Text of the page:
Figure 41

Figure 41. Simulated IXO NFI spectrum of a galaxy group with an ICM temperature of 2 keV at redshift 2. Also shown is the estimated background spectrum. ICM properties like the temperature and abundance measurements can well be determined from this simulated exposure of 250 ksec. See text for details.

The filamentary warm-hot intergalactic medium (WHIM) permeating the cosmic web might contain up to 50% of baryons at redshifts of z ltapprox 2. This intergalactic gas is heated to temperatures between 105 and 107 K as it gathers in regions of overdensity 10-100 (with respect to the mean baryon density of the Universe; at the current epoch the mean baryon density is < nb > = 2 ×10-7 cm-3). Because this gas has such a low density and because it is so highly ionized, it is very hard to detect. The current instrumentation only allows us to probe the highest overdensity regions of the WHIM, such as the filament between the clusters Abell 222 and 223 (Werner et al. 2008), or to look for absorption features toward bright continuum sources in sight lines with known large scale structure, such as H2356-309 behind the Sculptor Wall (Buote et al. 2009). The combination of the large collecting area of IXO and the high spectral resolution of its diffraction grating spectrometers will allow us to begin to probe the low-overdensity regions of the intergalactic medium. High-resolution X-ray absorption spectroscopy of sight lines towards bright continuum sources may allow us to probe overdensities of 10 or more (assuming a metallicity of 0.1 Solar), through the absorption features of H- and He-like ions of oxygen. Emission line imaging spectroscopy of the WHIM should be pursued with a large field-of-view (of order one degree), short focal length, large grasp (effective area times field-of-view) soft X-ray telescope, with a high resolution imaging X-ray spectrometer at the focus. A successful experiment will need a grasp of order several hundred cm2 deg2, and a spectral resolution of order 1-2 eV or better (Paerels et al. 2008).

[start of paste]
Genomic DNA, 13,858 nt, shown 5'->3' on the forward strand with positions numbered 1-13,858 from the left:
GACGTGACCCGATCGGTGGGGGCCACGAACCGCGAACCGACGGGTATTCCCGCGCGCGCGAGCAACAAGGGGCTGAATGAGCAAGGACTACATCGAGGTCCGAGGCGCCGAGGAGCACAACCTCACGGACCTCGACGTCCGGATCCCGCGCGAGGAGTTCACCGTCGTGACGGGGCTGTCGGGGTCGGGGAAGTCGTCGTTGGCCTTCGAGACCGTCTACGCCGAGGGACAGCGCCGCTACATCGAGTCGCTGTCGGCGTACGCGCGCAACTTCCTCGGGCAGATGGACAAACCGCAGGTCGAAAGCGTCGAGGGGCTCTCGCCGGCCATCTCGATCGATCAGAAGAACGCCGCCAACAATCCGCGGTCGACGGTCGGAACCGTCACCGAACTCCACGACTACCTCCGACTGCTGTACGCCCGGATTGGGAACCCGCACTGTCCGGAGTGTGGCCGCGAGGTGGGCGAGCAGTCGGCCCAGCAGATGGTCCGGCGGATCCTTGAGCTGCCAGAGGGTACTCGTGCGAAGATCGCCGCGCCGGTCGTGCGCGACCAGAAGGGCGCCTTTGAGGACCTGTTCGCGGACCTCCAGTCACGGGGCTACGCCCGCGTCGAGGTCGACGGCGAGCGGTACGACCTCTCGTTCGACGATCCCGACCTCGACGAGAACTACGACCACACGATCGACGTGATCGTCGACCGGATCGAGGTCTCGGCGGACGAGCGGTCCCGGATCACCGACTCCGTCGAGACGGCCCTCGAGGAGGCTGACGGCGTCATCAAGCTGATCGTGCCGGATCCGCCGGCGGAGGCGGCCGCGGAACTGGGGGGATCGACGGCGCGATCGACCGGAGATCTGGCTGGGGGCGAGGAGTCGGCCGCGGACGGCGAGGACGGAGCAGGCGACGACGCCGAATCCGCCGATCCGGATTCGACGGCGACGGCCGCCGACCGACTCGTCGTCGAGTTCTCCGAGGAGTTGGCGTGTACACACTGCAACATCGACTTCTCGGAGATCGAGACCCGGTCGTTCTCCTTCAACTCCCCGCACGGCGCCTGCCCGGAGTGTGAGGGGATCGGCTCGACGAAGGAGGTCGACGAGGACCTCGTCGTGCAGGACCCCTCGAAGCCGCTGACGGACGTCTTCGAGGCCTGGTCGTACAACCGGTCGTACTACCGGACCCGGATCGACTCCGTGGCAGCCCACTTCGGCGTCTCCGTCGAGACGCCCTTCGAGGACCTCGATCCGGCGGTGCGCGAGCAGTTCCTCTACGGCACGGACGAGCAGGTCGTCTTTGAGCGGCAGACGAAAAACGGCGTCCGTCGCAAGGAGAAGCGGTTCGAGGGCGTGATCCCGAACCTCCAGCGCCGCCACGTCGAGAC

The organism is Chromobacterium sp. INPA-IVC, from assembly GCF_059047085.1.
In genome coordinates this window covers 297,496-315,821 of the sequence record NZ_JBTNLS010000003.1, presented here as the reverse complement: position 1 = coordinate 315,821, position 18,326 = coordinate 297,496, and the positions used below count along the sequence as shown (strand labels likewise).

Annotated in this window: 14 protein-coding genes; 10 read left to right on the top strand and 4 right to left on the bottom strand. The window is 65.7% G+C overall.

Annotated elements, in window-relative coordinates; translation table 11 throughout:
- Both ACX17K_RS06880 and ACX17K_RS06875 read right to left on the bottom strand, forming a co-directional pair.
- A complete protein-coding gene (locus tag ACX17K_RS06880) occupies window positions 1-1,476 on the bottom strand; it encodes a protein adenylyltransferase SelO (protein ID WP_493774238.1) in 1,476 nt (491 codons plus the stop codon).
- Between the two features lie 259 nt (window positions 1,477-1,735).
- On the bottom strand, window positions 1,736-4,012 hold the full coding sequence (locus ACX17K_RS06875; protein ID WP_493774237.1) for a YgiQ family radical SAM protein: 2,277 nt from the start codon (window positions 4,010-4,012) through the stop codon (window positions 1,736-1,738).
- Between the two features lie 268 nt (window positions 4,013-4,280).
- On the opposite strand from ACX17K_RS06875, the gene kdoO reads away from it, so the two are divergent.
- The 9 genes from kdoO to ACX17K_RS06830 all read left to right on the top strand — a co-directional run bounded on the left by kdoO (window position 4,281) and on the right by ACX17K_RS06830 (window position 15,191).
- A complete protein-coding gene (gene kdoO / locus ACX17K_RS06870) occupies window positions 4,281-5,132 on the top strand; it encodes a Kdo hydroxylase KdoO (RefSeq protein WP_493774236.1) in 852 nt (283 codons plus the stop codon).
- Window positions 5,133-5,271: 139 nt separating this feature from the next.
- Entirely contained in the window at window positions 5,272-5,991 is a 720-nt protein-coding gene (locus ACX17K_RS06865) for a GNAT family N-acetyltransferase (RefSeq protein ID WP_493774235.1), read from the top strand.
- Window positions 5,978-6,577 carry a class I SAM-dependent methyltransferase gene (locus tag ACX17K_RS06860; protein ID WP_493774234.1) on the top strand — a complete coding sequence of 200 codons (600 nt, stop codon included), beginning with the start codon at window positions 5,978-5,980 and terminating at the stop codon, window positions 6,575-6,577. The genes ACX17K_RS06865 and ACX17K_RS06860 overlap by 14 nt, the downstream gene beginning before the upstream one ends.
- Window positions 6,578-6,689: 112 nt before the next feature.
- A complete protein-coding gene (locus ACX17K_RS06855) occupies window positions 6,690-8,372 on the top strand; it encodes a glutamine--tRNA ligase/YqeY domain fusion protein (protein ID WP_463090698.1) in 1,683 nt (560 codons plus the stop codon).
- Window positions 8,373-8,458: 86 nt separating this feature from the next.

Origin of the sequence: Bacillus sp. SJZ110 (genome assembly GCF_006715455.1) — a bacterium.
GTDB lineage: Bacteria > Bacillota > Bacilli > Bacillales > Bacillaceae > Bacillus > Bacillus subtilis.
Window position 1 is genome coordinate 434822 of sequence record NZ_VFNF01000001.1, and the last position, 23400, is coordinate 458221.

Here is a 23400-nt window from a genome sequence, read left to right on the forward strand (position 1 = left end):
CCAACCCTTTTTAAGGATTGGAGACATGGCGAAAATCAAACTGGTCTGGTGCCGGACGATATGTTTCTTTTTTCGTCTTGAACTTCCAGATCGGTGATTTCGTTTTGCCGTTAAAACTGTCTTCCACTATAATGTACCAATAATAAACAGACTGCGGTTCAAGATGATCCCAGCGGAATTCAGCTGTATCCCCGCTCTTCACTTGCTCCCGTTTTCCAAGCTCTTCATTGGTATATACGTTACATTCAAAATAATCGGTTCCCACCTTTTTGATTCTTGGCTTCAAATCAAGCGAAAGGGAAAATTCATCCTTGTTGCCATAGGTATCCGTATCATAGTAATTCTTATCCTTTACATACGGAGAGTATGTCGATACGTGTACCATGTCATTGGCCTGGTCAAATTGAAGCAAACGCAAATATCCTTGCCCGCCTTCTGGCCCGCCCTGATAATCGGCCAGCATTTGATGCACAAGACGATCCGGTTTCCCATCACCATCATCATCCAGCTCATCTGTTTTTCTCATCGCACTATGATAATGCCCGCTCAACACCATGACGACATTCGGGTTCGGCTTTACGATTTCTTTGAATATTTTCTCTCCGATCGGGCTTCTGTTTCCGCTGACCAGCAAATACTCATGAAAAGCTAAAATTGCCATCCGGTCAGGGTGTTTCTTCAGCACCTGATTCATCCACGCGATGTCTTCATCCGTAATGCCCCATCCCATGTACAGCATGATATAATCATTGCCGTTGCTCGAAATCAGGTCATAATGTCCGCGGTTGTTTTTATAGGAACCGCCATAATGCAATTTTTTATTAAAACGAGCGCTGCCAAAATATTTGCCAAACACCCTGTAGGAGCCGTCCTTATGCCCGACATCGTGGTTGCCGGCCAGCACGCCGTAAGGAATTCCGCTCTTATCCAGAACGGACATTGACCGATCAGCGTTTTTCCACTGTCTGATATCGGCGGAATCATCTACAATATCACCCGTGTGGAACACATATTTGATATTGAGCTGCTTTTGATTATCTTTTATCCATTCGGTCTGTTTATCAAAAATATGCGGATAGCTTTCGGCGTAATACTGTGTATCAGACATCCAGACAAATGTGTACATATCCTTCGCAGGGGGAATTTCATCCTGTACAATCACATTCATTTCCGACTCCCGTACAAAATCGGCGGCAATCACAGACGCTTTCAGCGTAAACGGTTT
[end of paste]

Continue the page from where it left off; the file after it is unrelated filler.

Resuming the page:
Apart from these expectations, a new mission like IXO capable of opening a new parameter space for X-ray spectroscopy and simultaneously increasing the sensitivity substantially and thus the reach of the observations, has an enormous potential for new discoveries. The most important discoveries of such missions generally come as surprises. Since the concept of IXO is already realistic - apart from detailed technical problems still to be solved - and also not much more costly than previous missions, we can expect its realization. Therefore we can foresee a bright future for X-ray spectroscopic research also over the coming two decades, and clusters will surely be among the most interesting objects to study.

Acknowledgements. We like to thank A. Bykov, G. Pratt, Carles Badenes, and Aurora Simionescu for a critical reading of the manuscript and for discussions. NW acknowledges support provided by the National Aeronautics and Space Administration through Chandra Postdoctoral Fellowship Award Number PF8-90056 issued by the Chandra X-ray Observatory Center, which is operated by the Smithsonian Astrophysical Observatory for and on behalf of the National Aeronautics and Space Administration under contract NAS8-03060. HB acknowledges support for the research group through The Cluster of Excellence "Origin and Structure of the Universe", funded by the Excellence Initiative of the Federal Government of Germany, EXC project number 153 and support from the DfG Transregio Programme TR33.